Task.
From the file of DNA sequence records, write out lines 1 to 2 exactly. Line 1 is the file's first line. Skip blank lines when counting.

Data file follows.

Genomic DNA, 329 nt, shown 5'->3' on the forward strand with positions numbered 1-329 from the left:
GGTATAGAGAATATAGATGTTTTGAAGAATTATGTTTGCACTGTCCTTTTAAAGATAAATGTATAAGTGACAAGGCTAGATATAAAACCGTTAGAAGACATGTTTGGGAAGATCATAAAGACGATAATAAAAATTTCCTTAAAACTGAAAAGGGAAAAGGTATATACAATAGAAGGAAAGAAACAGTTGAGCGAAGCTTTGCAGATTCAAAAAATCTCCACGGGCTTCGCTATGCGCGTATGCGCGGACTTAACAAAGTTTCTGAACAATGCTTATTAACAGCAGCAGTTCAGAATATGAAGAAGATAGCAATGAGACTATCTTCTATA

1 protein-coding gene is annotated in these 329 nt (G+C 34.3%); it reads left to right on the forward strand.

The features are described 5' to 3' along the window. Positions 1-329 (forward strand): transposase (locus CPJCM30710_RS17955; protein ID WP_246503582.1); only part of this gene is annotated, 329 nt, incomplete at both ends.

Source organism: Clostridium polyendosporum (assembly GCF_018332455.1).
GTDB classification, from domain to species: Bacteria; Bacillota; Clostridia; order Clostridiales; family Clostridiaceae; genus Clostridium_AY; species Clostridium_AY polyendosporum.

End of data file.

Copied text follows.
Genomic DNA, 329 nt, shown 5'->3' on the forward strand with positions numbered 1-329 from the left:
GGTATAGAGAATATAGATGTTTTGAAGAATTATGTTTGCACTGTCCTTTTAAAGATAAATGTATAAGTGACAAGGCTAGATATAAAACCGTTAGAAGACATGTTTGGGAAGATCATAAAGACGATAATAAAAATTTCCTTAAAACTGAAAAGGGAAAAGGTATATACAATAGAAGGAAAGAAACAGTTGAGCGAAGCTTTGCAGATTCAAAAAATCTCCACGGGCTTCGCTATGCGCGTATGCGCGGACTTAACAAAGTTTCTGAACAATGCTTATTAACAGCAGCAGTTCAGAATATGAAGAAGATAGCAATGAGACTATCTTCTATA